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                              Accounting 518 Teaching Notes
               All Inclusive Income Statements and Comprehensive Income

I.     Introduction
       In this class, we will focus on the usefulness of income
            1) All -inclusive versus current operating earnings approach
            2) Concern over how to handle unusual items
            3) Combination with MD&A and footnote disclosure
            4) Practice preparing a statement of comprehensive income (SFAS 130)

II.    All inclusive versus current operating approach
       A. Define
       B. Which do we follow?
           (In general, all-inclusive with some deviations--give examples)

III.   Cover Standards
          Give definitions of extraordinary items and format for bottom of income statement
       Lecture/problem example on SFAS 130

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                                        APBO 30
                            Reporting Results of Operations:
                        Segment Disposals and Extraordinary Items

I.     Introduction
       Undertaken because
       1) "Interpreting the criteria for extraordinary items has been difficult and;
       2) Significant differences of opinion exist about provisions in APB 9”

II.    Standard covers extraordinary items requirements
       A. Requirements
           1) Unusual in nature
           2) Infrequently occurring

       B. Specifically excludes:
          1) Asset write-downs
          2) Foreign exchange gains and losses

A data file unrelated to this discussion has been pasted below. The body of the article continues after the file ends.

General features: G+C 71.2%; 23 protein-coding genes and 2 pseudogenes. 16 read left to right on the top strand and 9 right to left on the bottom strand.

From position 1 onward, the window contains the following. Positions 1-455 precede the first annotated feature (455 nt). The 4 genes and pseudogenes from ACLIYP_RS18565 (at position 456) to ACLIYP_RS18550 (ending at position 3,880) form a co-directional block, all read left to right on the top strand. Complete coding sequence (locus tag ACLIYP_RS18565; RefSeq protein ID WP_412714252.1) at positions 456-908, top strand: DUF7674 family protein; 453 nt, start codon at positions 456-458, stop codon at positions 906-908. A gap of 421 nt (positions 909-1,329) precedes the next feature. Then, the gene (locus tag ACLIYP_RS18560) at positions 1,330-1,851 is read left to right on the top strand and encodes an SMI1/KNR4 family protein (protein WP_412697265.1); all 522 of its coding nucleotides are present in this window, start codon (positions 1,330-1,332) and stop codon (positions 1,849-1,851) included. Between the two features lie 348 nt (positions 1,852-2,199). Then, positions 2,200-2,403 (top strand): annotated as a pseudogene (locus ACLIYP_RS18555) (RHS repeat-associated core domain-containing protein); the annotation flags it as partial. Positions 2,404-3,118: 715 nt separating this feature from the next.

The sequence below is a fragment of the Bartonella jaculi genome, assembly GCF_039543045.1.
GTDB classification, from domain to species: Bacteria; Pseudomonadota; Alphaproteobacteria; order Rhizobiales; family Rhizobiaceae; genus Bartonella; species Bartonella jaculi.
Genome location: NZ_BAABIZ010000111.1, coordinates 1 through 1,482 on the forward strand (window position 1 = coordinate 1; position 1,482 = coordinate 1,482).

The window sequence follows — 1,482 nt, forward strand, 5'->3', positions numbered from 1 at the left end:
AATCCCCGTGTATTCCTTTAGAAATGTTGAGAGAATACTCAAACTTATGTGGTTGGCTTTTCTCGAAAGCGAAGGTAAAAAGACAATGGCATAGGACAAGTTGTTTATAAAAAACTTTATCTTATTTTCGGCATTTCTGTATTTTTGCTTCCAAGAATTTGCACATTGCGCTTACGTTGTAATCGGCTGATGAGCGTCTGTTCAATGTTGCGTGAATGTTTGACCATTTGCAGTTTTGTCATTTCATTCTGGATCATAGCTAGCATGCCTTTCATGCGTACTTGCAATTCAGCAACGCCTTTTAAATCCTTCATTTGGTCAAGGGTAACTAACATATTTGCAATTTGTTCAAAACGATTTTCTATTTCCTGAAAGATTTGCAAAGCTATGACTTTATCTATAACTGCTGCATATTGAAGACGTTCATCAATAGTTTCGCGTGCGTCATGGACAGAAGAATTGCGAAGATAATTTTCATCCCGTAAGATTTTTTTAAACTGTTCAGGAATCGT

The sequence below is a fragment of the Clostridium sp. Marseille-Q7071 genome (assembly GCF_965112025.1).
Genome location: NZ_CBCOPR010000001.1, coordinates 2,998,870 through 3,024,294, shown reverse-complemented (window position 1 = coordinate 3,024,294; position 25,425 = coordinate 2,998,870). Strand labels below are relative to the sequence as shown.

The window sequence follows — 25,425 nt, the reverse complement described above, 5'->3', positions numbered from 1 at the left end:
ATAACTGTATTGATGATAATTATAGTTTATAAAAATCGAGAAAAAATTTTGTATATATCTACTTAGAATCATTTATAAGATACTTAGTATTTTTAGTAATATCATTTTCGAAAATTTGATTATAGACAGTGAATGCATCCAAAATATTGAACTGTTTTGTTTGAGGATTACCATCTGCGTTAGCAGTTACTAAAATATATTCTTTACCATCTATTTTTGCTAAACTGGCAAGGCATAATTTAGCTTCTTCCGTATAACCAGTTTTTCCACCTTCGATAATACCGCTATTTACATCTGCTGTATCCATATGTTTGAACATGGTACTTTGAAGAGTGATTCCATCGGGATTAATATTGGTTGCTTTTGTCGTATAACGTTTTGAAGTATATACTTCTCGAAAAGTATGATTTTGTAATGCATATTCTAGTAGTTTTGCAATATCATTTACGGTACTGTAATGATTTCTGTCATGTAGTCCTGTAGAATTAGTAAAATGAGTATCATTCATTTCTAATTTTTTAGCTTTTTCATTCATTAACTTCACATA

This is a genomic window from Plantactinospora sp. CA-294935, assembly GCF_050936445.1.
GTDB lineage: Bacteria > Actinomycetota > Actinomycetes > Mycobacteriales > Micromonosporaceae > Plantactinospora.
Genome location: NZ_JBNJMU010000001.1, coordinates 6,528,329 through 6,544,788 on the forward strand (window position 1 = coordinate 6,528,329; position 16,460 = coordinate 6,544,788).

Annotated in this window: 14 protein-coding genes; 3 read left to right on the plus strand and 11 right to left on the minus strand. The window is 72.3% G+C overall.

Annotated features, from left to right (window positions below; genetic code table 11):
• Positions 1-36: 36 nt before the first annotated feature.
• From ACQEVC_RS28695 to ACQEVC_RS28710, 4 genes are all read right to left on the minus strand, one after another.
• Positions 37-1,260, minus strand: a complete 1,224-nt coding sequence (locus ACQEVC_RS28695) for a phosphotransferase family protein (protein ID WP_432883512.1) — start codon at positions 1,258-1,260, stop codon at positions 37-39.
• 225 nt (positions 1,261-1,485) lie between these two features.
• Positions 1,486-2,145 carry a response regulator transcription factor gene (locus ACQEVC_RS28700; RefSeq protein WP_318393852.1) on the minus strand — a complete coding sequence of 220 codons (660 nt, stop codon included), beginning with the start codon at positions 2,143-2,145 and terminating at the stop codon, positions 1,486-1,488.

3) Segment disposals
          4) Other asset sales or disposals
          5) Long-term Contract accrual adjustments

III.   Reporting Format

       A. Defines the all-inclusive approach verses the current operating performance approach
           Board uses all-inclusive approach but embraces current operating performance
             theory in requiring continuing operations

       B. Present form of Income Statement:
          Income from continuing operations before taxes
              Income tax expense
          Income from continuing operations
          Discontinued operations
              Income/Loss from operations prior to discontinuation (N.O.T.)
              Loss of Disposal (N.O.T.)
          Income before extraordinary items and cumulative effect of changes in accounting
              Extraordinary items (N.O.T.)
              Cumulative Effect of Change in Accounting Principles (N.O.T.)
          Net Income

I.     Extraordinary Items

       Must be...
       A. Unusual in nature - not just in dollar amount
       B. Infrequently occurring - not just in dollar amount
       C. If one or the other, but not both, then disclose separately

II.    Accounting for the Disposal of a Segment: Superseded by SFAS 144

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                       FASB Statement 130: Reporting Comprehensive Income

I. Purpose: To report a measure of overall enterprise performance by displaying all changes in equity that
result from recognized transactions and other economic events of the period other than transactions with
owners in their capacity as owners. “As a first step in implementing the concept of comprehensive income,
this Statement requires that all items that meet the definition of components of comprehensive income be
reported in a financial statement...that is displayed as prominently as other financial statements.”
          A. Should help investors and creditors assess the timing and magnitude of future cash flows.
          B. Users (financial statement analysts) have expressed concern about the increasing number of
items that bypass the income statement and the effort that is required to analyze them. They have urged the
Board to develop and implement the concept of comprehensive income to show the changes in items--such
as unrealized gains and losses on available-for-sale securities, pension liability adjustments, and foreign
currency translation adjustments--which currently are taken directly to the equity section of the balance